The art and science of venture investing – #1: dealing with “hotness” and “coldness”, luck vs skill, intellectual honesty, and others

Luck_skill_revisedI’m recently back from a large tech conference where some participants were discussing the question whether AR, VR and AI is “too hot”?

Should I pay any attention to what others are doing?  Is this “noise” in the market, or is this useful signal?

Having seen the ups and downs of a very dramatic investment cycle that started in the mid-2000s to the mid-2010s, the question is something I think about often.  This is what I’ve learned in answer so far.

  1. I am a long-term investor – ups and downs are to be expected. It is my job to make investment decisions based on an understanding that there will be ups and downs after I invest and throughout my “holding period”.  It is important for me to understand the cycle but to then work with it and proactively manage it, rather than be too reactive.  Being a long-term investor in a new industry or a disruptive change with lots of uncertainties is almost like being an entrepreneur – know that it could be a roller-coaster and hold on tight during the swings!  (We wrote about the need for a “平常心” earlier in our “Great founding teams” post).  At the same time, knowing the type of investor I am is itself important.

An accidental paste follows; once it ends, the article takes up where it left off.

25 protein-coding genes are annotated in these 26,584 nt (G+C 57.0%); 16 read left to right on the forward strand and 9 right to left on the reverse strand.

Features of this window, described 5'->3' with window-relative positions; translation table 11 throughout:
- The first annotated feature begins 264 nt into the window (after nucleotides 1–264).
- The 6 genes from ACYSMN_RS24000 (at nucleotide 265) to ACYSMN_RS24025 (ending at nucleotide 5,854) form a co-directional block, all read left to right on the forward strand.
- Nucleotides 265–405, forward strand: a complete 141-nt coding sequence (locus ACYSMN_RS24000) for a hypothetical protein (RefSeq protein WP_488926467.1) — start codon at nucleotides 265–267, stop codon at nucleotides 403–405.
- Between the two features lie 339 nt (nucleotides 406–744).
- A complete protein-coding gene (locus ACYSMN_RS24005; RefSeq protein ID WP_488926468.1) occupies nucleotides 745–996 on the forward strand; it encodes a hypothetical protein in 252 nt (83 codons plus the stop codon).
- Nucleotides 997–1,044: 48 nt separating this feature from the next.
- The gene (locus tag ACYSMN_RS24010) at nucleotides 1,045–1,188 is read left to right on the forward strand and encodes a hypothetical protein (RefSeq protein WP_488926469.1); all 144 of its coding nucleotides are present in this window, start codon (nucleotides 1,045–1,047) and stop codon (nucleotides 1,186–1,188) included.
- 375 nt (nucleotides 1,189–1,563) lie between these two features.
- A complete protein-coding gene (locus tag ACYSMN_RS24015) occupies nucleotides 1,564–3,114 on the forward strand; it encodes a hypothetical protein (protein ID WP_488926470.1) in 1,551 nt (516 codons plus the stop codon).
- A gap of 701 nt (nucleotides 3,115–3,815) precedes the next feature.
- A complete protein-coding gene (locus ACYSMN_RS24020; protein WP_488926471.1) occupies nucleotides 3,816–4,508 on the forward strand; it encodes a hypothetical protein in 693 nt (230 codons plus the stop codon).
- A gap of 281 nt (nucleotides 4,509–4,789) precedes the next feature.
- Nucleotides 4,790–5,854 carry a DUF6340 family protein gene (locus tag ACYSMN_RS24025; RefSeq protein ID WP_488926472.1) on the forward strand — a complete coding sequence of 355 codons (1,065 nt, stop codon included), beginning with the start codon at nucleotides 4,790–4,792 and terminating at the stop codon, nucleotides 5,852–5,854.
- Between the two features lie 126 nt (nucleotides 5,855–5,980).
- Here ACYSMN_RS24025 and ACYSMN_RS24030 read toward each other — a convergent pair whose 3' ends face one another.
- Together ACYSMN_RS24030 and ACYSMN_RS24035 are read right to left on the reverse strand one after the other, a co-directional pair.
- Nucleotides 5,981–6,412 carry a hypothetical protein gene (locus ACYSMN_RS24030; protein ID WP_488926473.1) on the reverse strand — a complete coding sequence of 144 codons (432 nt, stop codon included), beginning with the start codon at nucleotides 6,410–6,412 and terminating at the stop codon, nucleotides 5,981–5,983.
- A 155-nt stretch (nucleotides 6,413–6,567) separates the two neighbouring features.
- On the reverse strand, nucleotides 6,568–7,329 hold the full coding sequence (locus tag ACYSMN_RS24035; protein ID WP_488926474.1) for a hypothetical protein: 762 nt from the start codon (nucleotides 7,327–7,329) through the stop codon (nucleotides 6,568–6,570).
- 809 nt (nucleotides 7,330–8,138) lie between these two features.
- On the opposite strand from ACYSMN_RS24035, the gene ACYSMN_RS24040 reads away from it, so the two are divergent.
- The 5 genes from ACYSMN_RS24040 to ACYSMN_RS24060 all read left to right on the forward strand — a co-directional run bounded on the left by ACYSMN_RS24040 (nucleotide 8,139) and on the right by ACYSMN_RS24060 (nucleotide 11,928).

1. Investing is a craft – the skills required takes time to perfect and in many ways we learn from mistakes and failures.  Just as we learned how to bike by falling many times first.  There are lots of investors in various stages of this process.  I expect mistakes and I think in terms of probabilities, of things I can influence (and others I can’t), and doing what I can to increase my probabilities.
  1. Some investors do not understand the role of luck in this business.  Or they don’t think about it.  We tend to take credit for success including the “luck” portion of it, and we blame other factors when we don’t achieve success.  There’s an asymmetry  (asymmetry or inefficiency = potential opportunity)
  1. Investors who do not develop good skills or perfect their craft will eventually get eliminated, but this “winnowing” process takes time as the “results” are affected by luck and take time to emerge / properly quantify.  It is important to find a process of assessing the successes and failures and develop an investment process that takes those into account (e.g. having the honesty to attribute success to luck and a favourable environment, while attributing success achieved in a difficult market environment to skill, etc) while always being open to new opportunities, new insights and new ways of looking at things.
  1. Learning through iteration is key.  A bit like sports, we can work to reduce mistakes ….